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Western novelist Zane Grey owned a fishing camp at Winkle Bar on the Rogue River. His cabins have been preserved, and one of the boats he used is displayed on the property. These boats were the forerunners of the modern-day drift boat.

The history of the McKenzie style drift boat is interwoven with the rich historical fabric of the rough, whitewater rivers in southern Oregon; the McKenzie and Rogue. The history of these river dories is largely oral, but can be traced back to the Banks Dories used by the North Atlantic cod fishermen. The Banks Dory design was brought to Oregon by the men who came west to carve a living from the rugged Oregon wilderness. With many rivers and the Pacific Ocean at their doorstep, their minds naturally turned towards fishing from the stable Banks Dories they used in New England.

There are many stories about the old double enders and the tombstone- transomed dories that the old-timers rowed out through the breakers to the salmon runs. Navigation of the shallow and treacherous whitewater rivers that cut through the Cascade and Coast ranges were especially perilous. Many a life was lost as the roaring whitewater slammed the frail craft into a protruding rock or capsized the boat. Over the years, West Coast Dories were redesigned and modified from boats with deep, full displacement hulls to boats with wide, flat bottoms for shallow displacement on rocky whitewater rivers. The rocker was increased along with the side flare, while the high sides and extreme forward sheer were maintained. The early, turn of the century river dories were built entirely of cedar planking. They had a wider, more squared off stern, but with much less freeboard than today's drift boat.

The true drift boat design was the result of two Eugene area boat builders; Woody Hindman and Tom Kaarhus during the 1930's. These two were prolific boat builders for many years. They developed good reputations for the boats they produced, and their boats were sought after by many of the best guides of that era. A few of the boats they built 30 or 40 years ago are still in use. Hull designs were named for rivers on which they were used, primarily the Rogue and McKenzie. Eventually the differentiation between the two became blurred, resulting in two major styles of drift boats -- the McKenzie or Rogue (depending on who is doing the calling), and the Rapid Robert.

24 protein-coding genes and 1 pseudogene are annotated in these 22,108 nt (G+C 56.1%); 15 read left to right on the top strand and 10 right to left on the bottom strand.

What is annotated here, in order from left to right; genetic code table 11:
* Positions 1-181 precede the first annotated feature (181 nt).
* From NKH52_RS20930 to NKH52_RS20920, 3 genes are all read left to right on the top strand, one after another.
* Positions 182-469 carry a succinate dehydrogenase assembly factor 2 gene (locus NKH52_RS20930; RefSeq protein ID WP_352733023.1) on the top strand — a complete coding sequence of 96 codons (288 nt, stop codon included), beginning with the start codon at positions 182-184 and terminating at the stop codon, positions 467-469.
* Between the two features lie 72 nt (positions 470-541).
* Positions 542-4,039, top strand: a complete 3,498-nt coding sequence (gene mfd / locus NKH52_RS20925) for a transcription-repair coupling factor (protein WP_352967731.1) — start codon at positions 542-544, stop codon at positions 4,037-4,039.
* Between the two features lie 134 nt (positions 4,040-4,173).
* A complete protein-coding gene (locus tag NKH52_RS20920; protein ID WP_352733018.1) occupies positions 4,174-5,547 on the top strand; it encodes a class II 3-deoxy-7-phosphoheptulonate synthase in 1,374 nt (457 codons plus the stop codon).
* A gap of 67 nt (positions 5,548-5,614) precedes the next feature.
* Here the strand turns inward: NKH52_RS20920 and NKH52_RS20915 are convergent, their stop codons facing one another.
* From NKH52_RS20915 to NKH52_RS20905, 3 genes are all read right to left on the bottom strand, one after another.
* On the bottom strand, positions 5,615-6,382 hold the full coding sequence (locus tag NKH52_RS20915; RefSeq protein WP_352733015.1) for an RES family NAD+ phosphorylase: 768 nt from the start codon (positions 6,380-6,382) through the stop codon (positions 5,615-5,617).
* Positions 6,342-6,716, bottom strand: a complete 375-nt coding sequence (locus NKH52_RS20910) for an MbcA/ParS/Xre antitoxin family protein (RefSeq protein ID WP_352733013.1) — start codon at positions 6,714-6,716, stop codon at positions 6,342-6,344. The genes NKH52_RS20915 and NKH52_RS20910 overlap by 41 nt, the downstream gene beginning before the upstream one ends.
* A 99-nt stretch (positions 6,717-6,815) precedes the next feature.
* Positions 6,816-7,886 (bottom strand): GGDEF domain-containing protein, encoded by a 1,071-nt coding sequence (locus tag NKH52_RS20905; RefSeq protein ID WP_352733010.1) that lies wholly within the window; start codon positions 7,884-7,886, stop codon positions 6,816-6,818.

Today there are only a handful of Rapid Robert style boats left. They are characterized by the broad stern with the bow at the oarsman's back. While the bows of both style boats are to the oarsman's back, which would be upstream, the "BOW" of the McKenzie/Rogue has been sheared off to accept a small motor. Only the "STERN" of the McKenzie/Rogue now remains pointed.

Driftboats: A Complete Guide
by Dan Alsup

Meet the people who have made and continue to make these little river dancers possible. This book takes you from the early days of exploration, the first guided fishing and whitewater adventure trips in the West, to the evolution of the modern driftboat. From old planked scows to handcrafted works of art, from plywood to the aluminum and fiberglass found in the modern driftboats of today.
  • Driftboats and the pioneers who built and proved them on some of the wildest rivers in Oregon and Idaho.
  • How to handle your driftboat
  • How to acquire, equip, and row your own boat
  • How to read water. Identify and avoid dangerous river features
  • The basics of drifting a river while staying in the good graces of other folks you meet there
  • A complete set of checklists to help you to remember all of the vital items for an afternoon float or an extended multi-day river adventure
The book can be purchased at
Driftboats - A Complete Guide
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